Dallas Contemporary Features Two Meadows Artists
Ropes, rocks and printable plywood: alumni Kristen Cochran (M.F.A. Studio Art, ’10) and Kevin Todora (M.F.A. Studio Art, ’09) in concurrent shows
Photo courtesy of Kristen Cochran
Dallas Contemporary, a non-collecting art museum known for showing new and challenging works by local, regional and international artists, is presenting exhibitions by two Meadows M.F.A. alumni now through Dec. 22.
In Gallery Two, Kristen Cochran (M.F.A. Studio Art, ’10) and artist Lucia Simek present a two-person show including sculptures rendered in fabric, found objects, mason line and marble. The artists explore the themes of control, order and insufficiency as well as the interplay between text and object. Their work serves as sculptural calligraphy, blending Cochran’s preferences for live art and performance and Simek’s penchant for minimalism and the ephemeral.
"Both Lucia and I aimed at making work that addressed states of liminality, in-betweenness and potential within the strange confines of the long and narrow thoroughfare that is Gallery 2,” says Cochran. “In our own ways, we took advantage of this passageway to interrupt and disrupt movement and vision by creating works that possess violence, sometimes subtle - almost imperceptible - and at other times more crude, using sharp or cutting materials."
Cochran and Simek will be the featured guests at Dallas Contemporary’s “Chit Chat” session on Nov. 13 at 7 p.m., a free event open to the public and moderated by curator Lilia Kudelia.
Photo courtesy of Kevin Todora
Also showing now through Dec. 22 in Gallery Four is Kevin Todora’s(M.F.A. Studio Art, ’09) “birchpleeze,” featuring photographs printed directly onto MDO (medium density overlay) plywood. Todora, whose works of manipulated photographs and sculpture have been shown in numerous exhibitions in the Dallas area, says people sometimes think the “birchpleeze” works have the look of Photoshop or collage, but asserts that all were crafted in his studio.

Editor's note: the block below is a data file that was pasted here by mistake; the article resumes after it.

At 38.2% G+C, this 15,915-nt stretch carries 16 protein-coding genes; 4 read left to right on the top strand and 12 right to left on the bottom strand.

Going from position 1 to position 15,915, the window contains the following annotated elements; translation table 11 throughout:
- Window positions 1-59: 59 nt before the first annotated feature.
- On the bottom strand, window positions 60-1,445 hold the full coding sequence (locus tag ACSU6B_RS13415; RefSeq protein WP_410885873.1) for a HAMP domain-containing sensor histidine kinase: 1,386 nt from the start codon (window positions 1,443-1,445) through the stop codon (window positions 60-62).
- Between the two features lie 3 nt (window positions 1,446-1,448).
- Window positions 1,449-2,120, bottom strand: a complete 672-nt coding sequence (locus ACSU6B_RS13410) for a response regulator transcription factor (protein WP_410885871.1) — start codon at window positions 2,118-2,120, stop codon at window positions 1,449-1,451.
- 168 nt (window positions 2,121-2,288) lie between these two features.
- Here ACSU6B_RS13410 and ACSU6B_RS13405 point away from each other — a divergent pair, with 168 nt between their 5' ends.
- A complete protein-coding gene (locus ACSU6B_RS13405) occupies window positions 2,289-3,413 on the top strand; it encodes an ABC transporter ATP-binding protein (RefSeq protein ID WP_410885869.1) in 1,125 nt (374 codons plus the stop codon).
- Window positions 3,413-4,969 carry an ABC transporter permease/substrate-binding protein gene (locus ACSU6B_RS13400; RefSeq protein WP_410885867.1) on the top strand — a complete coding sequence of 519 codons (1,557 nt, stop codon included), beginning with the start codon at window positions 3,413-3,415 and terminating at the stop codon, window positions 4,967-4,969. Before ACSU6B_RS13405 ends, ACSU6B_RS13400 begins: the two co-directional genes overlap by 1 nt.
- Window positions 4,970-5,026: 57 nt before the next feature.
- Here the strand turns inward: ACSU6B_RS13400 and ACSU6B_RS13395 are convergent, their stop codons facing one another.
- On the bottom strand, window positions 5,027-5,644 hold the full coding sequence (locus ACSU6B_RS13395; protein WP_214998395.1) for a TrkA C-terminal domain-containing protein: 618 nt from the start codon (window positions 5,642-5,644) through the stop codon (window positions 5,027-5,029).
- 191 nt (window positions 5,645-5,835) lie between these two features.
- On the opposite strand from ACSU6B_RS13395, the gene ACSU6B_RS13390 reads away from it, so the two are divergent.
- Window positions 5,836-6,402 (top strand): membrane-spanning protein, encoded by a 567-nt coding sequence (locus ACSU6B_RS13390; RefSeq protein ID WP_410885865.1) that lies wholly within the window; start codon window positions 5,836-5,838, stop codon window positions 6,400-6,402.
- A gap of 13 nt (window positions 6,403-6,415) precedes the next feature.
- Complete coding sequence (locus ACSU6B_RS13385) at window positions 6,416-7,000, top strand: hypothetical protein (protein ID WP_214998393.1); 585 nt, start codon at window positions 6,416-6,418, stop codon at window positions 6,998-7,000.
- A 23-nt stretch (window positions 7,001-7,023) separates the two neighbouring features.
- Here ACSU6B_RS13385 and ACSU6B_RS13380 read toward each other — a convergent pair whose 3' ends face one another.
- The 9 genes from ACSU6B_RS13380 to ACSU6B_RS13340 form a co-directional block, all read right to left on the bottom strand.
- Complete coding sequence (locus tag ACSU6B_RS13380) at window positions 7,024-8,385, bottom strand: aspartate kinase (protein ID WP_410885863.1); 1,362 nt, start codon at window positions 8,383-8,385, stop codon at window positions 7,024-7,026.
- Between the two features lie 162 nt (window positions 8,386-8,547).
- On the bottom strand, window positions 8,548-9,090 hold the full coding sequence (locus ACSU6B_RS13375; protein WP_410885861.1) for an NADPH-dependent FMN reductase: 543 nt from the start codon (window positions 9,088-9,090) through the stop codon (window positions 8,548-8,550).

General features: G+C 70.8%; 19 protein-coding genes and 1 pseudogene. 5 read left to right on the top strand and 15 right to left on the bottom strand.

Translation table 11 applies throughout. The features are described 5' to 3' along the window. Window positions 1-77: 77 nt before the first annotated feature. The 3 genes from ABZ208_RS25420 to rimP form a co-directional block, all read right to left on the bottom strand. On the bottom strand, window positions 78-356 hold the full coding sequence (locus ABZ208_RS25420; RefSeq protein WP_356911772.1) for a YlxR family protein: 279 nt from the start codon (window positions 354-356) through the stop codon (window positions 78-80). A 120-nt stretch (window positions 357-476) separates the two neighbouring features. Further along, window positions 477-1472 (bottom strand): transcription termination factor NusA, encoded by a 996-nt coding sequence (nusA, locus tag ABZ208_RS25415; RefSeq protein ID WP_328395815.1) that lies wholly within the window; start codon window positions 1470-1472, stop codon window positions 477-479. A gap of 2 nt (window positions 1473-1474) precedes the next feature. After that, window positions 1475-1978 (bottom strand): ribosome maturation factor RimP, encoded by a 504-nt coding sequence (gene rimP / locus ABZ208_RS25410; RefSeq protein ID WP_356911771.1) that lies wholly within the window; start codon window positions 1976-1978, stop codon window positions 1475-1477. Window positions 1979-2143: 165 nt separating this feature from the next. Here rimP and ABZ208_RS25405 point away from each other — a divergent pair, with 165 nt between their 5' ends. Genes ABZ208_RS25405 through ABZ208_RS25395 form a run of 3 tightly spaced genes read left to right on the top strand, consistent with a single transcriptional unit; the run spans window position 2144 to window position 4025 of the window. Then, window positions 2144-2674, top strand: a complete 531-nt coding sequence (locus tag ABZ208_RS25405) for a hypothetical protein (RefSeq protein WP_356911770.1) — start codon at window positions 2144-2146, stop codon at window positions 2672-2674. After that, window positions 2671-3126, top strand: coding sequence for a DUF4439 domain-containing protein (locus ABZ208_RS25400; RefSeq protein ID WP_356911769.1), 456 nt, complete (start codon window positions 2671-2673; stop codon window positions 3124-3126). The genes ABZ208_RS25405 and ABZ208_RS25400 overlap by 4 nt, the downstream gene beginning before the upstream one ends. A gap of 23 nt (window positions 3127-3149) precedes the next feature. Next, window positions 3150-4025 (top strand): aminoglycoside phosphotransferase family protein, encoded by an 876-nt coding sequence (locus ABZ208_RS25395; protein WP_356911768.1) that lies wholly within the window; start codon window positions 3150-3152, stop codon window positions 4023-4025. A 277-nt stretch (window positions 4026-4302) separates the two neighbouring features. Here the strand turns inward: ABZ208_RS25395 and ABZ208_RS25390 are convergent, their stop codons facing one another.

When asked how his master’s education at Meadows has made a difference in his career, Todora says grad school was a time for expansion and reflection. “It allowed me to push quite a few ideas around while getting constant feedback and critique,” he says. “My studio at SMU was like a laboratory and was a great place for ideas to percolate.”
Regarding advice to current students on how to establish a career in the art world, Todora says there are no easy answers. “More than anything, go to galleries and openings and shake a lot of hands,” he says. “Participate any way you can, even if it’s just being there. I’ve been in Dallas for a while and work by day as a photographer for many galleries and museums, so I’m kind of always around.
“It also helps if you aren’t a curmudgeon,” he adds.
While Cochran agrees that networking in art circles is important, she says establishing oneself in the art world can be a strange and precarious thing – and, during the formative years, shouldn’t eclipse the mastery and creation of art itself.
“Making, reading, writing and establishing a pretty solid understanding of who you are as an artist seems really important early on,” she reflects. “That said, meeting local artists and curators, attending art-related lectures and events and basically being curious and open to investing in what's happening in the art community is a good way to set oneself up for opportunities to share work in the context of a studio visit and/or an exhibition, if that is the artist’s aim. That is of little importance however, if the work is lean or unattended to.”